UPDATE: Harvey Weinstein was terminated by The Weinstein Company on Sunday, Oct. 8. "In light of new information about misconduct by Harvey Weinstein that has emerged in the past few days,  the directors of The Weinstein Company - Robert Weinstein, Lance Maerov, Richard Koenigsberg and Tarak Ben Ammar - have determined, and have informed Harvey Weinstein, that his employment with The Weinstein Company is terminated, effective immediately," the Sunday statement read.

What will happen to Harvey Weinstein's company? That's just one question that's emerged following the shocking sexual harassment allegations against the producer.

Weinstein announced this week that he was taking an "indefinite" leave of absence following The New York Times' expose. The story revealed that the producer has settled eight sexual harassment claims over the past 30 years. Weinstein's attorney has since threatened to sue the Times, though the producer has also expressed regret for his actions.

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"I appreciate the way I've behaved with colleagues in the past has caused a lot of pain, and I sincerely apologize for it," he told E! News. "Though I'm trying to do better, I know I have a long way to go."

For the time being, co-chairman Bob Weinstein (Harvey's brother) and COO David Glasser will run The Weinstein Company.  "As Harvey has said, it is important for him to get professional help for the problems he has acknowledged," four of the company's board members — including Bob Weinstein — said in a statement. "Next steps will depend on Harvey’s therapeutic progress, the outcome of the Board’s independent investigation, and Harvey’s own personal decisions."

Rose McGowan Rose McGowan reportedly agreed to a $100,000 settlement after allegedly being sexually harassed by Harvey Weinstein (Photo: Splash News).

But other board members apparently do not want to wait that long. Three of them — Dirk Ziff, Marc Lasry, and Tim Sarnoff —resigned on Friday, and the status of a fourth, Paul Tudor Jones, is unknown. The remaining board members have already hired a law firm to investigate the allegations.

It's also unclear if the business will survive this scandal. As Variety noted, there had been speculation even before this news broke that the company was running out of money. Harvey Weinstein has also long been the face of the business.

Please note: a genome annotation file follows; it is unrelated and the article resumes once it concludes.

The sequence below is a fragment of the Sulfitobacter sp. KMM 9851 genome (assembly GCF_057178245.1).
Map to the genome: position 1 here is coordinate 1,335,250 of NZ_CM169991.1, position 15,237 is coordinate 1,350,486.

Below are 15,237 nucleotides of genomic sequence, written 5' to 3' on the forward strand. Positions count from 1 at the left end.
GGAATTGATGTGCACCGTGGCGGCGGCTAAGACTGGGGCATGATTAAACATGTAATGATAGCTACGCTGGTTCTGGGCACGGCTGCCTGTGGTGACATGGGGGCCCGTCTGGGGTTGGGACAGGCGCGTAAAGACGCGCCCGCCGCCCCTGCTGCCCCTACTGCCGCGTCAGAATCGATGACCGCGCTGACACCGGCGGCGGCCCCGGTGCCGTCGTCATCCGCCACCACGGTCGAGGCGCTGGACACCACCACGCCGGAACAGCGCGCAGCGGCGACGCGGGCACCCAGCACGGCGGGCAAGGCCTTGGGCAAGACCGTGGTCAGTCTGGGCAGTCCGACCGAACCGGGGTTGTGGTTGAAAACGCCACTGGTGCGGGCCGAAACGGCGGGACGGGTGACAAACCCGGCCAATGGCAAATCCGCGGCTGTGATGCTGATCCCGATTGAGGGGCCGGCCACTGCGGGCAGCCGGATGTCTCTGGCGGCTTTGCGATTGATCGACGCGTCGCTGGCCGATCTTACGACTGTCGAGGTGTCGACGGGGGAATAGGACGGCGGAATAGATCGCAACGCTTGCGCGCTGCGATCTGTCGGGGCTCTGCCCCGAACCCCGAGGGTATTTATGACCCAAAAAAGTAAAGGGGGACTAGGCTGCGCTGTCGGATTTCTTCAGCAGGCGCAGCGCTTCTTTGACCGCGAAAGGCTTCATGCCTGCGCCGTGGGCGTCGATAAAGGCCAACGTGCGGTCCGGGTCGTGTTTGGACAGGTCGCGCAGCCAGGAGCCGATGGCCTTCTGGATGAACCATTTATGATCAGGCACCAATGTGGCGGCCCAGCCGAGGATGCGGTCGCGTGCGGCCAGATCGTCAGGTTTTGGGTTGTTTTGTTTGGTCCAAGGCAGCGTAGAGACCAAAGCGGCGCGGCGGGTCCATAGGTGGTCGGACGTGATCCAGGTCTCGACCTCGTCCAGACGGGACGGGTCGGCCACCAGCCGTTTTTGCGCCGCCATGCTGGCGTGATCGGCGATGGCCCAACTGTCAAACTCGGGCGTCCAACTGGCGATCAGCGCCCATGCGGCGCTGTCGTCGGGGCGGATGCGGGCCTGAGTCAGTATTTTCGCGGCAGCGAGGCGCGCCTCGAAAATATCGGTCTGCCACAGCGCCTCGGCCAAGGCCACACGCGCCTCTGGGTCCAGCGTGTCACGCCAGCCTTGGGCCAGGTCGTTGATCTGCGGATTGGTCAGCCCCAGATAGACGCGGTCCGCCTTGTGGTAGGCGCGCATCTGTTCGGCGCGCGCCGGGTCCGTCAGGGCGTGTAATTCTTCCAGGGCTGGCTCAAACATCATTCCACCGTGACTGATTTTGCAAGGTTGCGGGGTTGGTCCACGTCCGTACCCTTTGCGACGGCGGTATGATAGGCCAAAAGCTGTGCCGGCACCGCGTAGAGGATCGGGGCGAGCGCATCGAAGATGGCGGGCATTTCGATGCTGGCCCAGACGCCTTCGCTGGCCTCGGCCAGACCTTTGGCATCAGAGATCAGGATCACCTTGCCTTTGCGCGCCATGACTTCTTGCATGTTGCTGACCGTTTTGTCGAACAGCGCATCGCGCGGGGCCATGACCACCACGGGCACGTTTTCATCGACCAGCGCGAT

Yet Harvey Weinstein has no desire to exit his company permanently. The Hollywood Reporter reported that during a Thursday board meeting, he was initially reluctant to take the leave of absence because the board wouldn't promise that he could return in the future.

Brie Larson Brie Larson is one of several stars who has publicly supported Harvey Weinstein's alleged victims (Photo: imageSPACE / Splash News).

Since then, Weinstein's lawyer has announced on Twitter that the producer and his company are close to some kind of agreement.

But many believe that the scandal will indeed end Harvey Weinstein's Hollywood career. As Variety pointed out, it will be hard for him to find new investors. Stars may also be wary of working with him- especially since actresses were among his alleged victims.

One of those actresses, Rose McGowan, reportedly agreed to a $100,000 settlement with Weinstein back in 1997. McGowan has not confirmed the speculation but did post a cryptic tweet seemingly directly at the producer. Other stars, including Brie Larson, Lena Dunham and Amber Tamblyn, have also publicly expressed their support for the alleged victims.

And now that the Times story is out there, other women may soon come forward with more allegations. On Friday, journalist Lauren Sivan alleged that the mogul masturbated in front of her in a restaurant hallway 10 years ago.

Nevertheless, there are some who think Harvey Weinstein's career isn't over. "I don't know if he's done because Harvey is the kind of person who has the ability to rise again, which he has done so many times from a business perspective," Sharon Waxman, CEO and founder of The Wrap, told Time.

She continued, "If he can make amends, if he can apologize then I think a lot of things are possible. Hollywood is not public office, you are not required to have a morality clause necessarily. It's business. And ultimately he has to run his business which has also survived near-death experiences many, many times, and has also been sold for $600 million. I would say it's up to him as to whether he survives in Hollywood."

Do you think Harvey Weinstein's company will survive the scandal? Let us know your take in the comments section below.